Vietnam and China work towards warmer ties

Vietnamese President's visit seen as a means to improve 'strategic trust'

A 21-GUN salute, a guard of honour and even a group of cheery children waving flags - China clearly spared no efforts in welcoming Vietnamese President Truong Tan Sang for his three-day state visit.

Beijing's welcome ceremony, and Hanoi's decision to send its President - the first Vietnamese leader to visit China since President Xi Jinping took office in March - reflect a mutual desire to improve the close, but complex and often-strained ties between the communist allies and one-time war foes, say observers.

"The pomp and ceremony reveals Xi's personal endorsement for warmer ties," said Singapore-based analyst Euan Graham.

He added that Mr Sang's visit - starting Wednesday - also reflects a high-level effort by both sides to "isolate the points of friction" from their relationship.

These include their chequered history - the two sides went to war in 1979 when they fell out - that still fuels bitterness among Vietnamese towards the Chinese.

More crucially, their territorial disputes in the South China Sea have also affected bilateral ties.

Hanoi is worried over Beijing's military assertiveness in the resource-rich sea, which includes the Paracel and Spratly island groups both sides lay claim to.

Incidents involving Chinese patrol ships firing at Vietnamese fishermen, most recently last month, have sparked anti-Beijing street protests in Vietnam.

In response, Vietnam has triggered worries in China by walking closer with countries like Japan and the United States - not the best of friends with the Chinese.

Japan, bickering with China over islands in East China Sea, is reportedly in discussions with Vietnam about beefing up the latter's maritime security.

Said regional security expert Carl Thayer: "Beijing is suspicious that Vietnam is encouraging the US to balance China. Vietnam is ever suspicious about Chinese influence in Vietnam and Chinese actions that challenge Vietnam's claims in the South China Sea."

Both sides are thus using Mr Sang's visit to improve the low level of "strategic trust", said Jinan University analyst Zhang Mingliang, a Sino-Asean expert.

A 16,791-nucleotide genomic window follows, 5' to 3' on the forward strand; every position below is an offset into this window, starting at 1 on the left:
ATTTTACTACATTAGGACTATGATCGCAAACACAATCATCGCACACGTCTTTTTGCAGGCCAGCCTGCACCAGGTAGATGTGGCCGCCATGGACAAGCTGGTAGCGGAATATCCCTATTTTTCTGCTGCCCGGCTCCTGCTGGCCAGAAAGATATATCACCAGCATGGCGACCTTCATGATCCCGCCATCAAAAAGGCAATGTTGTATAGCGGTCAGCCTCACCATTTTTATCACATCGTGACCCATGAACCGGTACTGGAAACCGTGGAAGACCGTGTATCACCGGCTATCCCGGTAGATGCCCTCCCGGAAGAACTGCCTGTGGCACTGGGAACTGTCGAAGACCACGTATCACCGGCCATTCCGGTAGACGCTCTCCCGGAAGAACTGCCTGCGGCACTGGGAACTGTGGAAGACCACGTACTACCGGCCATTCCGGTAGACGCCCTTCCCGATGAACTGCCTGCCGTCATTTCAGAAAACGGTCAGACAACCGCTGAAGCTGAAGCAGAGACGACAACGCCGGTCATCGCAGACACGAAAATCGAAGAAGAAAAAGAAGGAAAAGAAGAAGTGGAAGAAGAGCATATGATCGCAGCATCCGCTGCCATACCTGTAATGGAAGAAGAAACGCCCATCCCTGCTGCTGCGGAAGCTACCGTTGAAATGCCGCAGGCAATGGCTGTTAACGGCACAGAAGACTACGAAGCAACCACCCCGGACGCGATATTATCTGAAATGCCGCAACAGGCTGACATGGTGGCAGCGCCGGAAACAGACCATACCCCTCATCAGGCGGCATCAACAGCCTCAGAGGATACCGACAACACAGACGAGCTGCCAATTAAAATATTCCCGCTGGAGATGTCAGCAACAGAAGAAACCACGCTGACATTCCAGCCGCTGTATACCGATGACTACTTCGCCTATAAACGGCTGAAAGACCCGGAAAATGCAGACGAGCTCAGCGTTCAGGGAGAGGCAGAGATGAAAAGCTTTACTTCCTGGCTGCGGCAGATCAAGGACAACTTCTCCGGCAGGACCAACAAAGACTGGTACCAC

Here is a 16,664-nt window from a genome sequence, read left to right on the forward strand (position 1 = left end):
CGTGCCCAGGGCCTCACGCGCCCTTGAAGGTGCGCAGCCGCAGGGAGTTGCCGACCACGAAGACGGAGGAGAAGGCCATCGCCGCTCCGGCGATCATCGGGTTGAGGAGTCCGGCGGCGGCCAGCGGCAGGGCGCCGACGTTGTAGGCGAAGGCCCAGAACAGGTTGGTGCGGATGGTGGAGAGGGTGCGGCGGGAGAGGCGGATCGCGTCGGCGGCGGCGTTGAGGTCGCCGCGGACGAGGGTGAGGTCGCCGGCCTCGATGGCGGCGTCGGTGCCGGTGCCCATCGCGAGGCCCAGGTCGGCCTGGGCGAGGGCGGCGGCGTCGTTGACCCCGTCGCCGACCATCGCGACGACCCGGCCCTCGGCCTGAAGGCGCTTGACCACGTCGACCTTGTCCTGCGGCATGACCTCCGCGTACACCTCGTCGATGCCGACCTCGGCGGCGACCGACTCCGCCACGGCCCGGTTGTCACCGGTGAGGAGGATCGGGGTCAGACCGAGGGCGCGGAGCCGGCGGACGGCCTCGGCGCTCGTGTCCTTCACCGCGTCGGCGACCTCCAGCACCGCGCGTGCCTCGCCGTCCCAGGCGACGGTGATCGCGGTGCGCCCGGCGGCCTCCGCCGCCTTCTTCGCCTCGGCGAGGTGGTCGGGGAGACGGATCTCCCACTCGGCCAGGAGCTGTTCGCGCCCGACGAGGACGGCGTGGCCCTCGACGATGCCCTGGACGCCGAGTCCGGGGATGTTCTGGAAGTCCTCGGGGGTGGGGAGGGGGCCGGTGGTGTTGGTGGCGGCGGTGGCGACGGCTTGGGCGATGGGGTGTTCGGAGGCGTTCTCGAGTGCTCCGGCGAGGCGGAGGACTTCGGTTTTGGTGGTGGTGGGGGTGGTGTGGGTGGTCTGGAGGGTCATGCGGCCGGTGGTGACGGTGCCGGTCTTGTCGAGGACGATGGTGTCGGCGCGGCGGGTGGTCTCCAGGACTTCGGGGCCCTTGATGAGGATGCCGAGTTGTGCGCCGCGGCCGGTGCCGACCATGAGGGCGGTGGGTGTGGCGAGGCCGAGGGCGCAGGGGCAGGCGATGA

But each is doing so for largely different reasons, said analysts.

Vietnam is seeking economic gains from China - the world's No. 2 economy - to boost its beleaguered economy. It is aiming to grow 5.5 per cent this year, its third consecutive year of sub-6 per cent growth since 1988.

China, in turn, is aiming largely for political benefits, said Dr Xu Liping, a South-east Asian expert at the Chinese Academy of Social Sciences. "China wants to show the Sino-Vietnamese way of resolving the South China Sea disputes is a model for others too."

Mr Xi urged both sides to seek a "political solution" on the South China Sea and not internationalise it, during talks with Mr Sang.

"Fully aware of the growing power disparity, Vietnam sees accommodation as a necessary survival tool in its complex relations with China," said Dr Graham.

The region could gain from increased stability if Vietnam and China can better manage their disputes, say analysts, though it could boost Beijing's efforts to isolate Manila, one of several other claimants in the South China Sea.

Some are optimistic that China and Vietnam can improve ties. They have a joint steering committee at the deputy prime minister level that oversees all aspects of their "comprehensive strategic partnership", including inter-party ties. Land borders are demarcated, and a joint fishing area in the Gulf of Tonkin has been set up.

Several agreements inked during Mr Sang's visit, like a new naval hotline to resolve fishing incidents in disputed waters, also gives rise to optimism.

But China has to view Vietnam's ties with other countries or Vietnamese leaders' remarks on the South China Sea "rationally", as it is Hanoi's right to pick its friends and also natural for leaders to assert their territorial sovereignty, said Dr Xu.

"But in choosing its friends, Vietnam also has to ask itself how it can best protect its long-term interests," he added.

"Will the US and Japan, with their economic weaknesses, be able to help Vietnam for long? Will Vietnam end up depleting its coffers and hurting its economy while upgrading its military?"